jump to navigation

A Psychologist’s Open Letter Regarding Narcissism August 30, 2015

Posted by alwaysjan in Narcissistic Personality Disorder, Politics.
Tags: , , , , , ,


A friend, who is a therapist, just posted a link to  A Psychologist’s Open Letter to U.S. Voters from The Huffington Post. This is definitely worth a read as Dr. Craig Malkin, a Clinical Psychologist and Instructor at the Harvard Medical School, addresses the narcissistic continuum as it pertains to politics. He cautions voters to be wary of what they applaud for as their applause is music aka Narcissistic Supply to the Narcissist’s ears. A very interesting read.

Looking Forward August 26, 2015

Posted by alwaysjan in Narcissistic Personality Disorder, Personal.
Tags: , , , , , ,


I last posted in February just a week before my mother died. She was old and she was ill, so it was not a surprise. But still… Just nine weeks later my husband’s mother died. She, too, was old. But she knew exactly what was going on and was ready to move on. But still…

I assured my students that both of our mothers had long happy lives. To be honest, while I received lovely notes from parents, my students were most affected by the death of our 18-year-old pig, Maisie, last October  Maisie was a larger than life pig with a larger than life personality. I still can’t bring myself to scrub the mud off the side door where she’d push her way inside.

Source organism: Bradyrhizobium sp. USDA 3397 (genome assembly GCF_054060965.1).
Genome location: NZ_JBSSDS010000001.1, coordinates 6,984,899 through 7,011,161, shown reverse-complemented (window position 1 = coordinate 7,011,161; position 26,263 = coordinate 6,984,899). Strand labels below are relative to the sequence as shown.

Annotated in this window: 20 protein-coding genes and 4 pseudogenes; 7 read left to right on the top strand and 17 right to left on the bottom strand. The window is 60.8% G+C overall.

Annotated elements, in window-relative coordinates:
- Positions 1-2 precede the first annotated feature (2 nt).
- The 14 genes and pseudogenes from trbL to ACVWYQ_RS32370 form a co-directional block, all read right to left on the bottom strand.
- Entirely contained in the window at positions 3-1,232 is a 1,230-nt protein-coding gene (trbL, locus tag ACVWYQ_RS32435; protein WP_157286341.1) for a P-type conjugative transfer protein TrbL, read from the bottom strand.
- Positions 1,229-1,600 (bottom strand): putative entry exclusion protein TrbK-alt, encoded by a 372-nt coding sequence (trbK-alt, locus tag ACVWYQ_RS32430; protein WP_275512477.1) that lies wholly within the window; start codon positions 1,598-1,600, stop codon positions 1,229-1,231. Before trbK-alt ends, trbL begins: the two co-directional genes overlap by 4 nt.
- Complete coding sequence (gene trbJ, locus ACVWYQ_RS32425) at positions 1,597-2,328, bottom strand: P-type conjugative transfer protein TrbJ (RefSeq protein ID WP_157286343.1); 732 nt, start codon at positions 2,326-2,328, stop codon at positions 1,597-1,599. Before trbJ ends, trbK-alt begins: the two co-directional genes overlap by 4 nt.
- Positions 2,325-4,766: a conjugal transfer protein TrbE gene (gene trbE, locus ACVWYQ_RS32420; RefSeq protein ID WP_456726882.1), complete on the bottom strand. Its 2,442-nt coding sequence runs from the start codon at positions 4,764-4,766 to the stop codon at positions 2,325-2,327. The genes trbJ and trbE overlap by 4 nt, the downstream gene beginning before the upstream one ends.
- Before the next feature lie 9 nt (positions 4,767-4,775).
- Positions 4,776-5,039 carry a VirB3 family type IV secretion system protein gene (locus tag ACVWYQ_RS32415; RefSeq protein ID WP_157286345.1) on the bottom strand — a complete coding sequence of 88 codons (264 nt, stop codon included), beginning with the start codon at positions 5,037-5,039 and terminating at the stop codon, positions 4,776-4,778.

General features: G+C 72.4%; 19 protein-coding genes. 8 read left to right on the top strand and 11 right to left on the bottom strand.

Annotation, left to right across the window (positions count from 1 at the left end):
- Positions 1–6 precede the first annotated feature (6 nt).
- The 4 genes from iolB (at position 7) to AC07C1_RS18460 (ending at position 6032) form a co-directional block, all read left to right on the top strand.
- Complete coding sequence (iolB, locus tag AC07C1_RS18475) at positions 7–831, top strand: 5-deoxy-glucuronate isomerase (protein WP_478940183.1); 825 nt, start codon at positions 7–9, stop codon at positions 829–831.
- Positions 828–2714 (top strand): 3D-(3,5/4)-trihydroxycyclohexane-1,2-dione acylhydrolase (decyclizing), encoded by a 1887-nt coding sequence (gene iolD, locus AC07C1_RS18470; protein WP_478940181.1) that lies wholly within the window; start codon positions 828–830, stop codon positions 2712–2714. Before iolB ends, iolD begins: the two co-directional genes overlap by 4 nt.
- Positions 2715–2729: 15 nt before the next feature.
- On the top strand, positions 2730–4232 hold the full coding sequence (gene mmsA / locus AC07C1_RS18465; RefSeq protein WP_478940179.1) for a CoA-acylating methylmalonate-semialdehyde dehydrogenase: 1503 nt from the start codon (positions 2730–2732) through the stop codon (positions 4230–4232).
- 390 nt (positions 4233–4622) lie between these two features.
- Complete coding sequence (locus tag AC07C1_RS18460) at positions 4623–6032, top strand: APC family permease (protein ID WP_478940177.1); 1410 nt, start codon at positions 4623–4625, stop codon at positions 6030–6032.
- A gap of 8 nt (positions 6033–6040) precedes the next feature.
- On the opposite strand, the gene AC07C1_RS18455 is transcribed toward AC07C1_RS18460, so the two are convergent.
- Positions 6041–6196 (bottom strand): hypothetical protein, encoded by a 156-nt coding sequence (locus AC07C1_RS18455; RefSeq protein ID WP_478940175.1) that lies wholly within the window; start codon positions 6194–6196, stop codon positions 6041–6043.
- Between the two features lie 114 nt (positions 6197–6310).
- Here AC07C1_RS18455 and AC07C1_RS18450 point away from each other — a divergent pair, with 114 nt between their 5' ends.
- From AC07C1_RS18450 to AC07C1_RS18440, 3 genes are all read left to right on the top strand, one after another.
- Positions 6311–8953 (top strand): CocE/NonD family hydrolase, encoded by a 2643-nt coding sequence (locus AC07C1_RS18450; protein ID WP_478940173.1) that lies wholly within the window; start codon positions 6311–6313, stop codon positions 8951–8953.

And now our 15-year-old dog, Petey, has become a three-legged dog, so he literally has one foot in the grave. There’s another hole to be dug. It’s been quite the year, but don’t we all have years like that? I’m not complaining. It is what it is. It’s called Life. We’ve also had lots of laughs along with the tears.

I’d planned that last year would be my final year of teaching. I loved the kids (okay, most of them), but after 11 years of teaching, I, too, was ready to move on.  I take no responsibility that Jon Stewart also decided it was time to jump ship.

So far, (in no particular order), I’ve:

  • Cleaned all of the teacher crap out of my car (11 years worth!)
  • Started writing about things NOT related to Narcissistic Personality Disorder
  • Planted an LA Noir garden of black pansies and black dahlias (Did you know that in Portuguese, pansies are called “Perfect Love?”) Pansies were my mother’s favorite flower.
  • Became an Airbnb Superhost with my husband. I like that badge on our photo. It’s not the Purple Heart, but I’ll take it. We have met so many wonderful and interesting people.
  • Watched the first season of Poldark.
  • Successfully signed up for the AFA aka Obamacare. Whew! Glad to have that option.
  • Cooked THREE tortillas español with our guest Ana for a huge paella party before she and Francesco returned to Portugal. Sad face.
  • Enjoyed many conversations in español with Francesco. He can now say that people “have issues” and when having a tech problem he says, “I’m no Apple Genius!”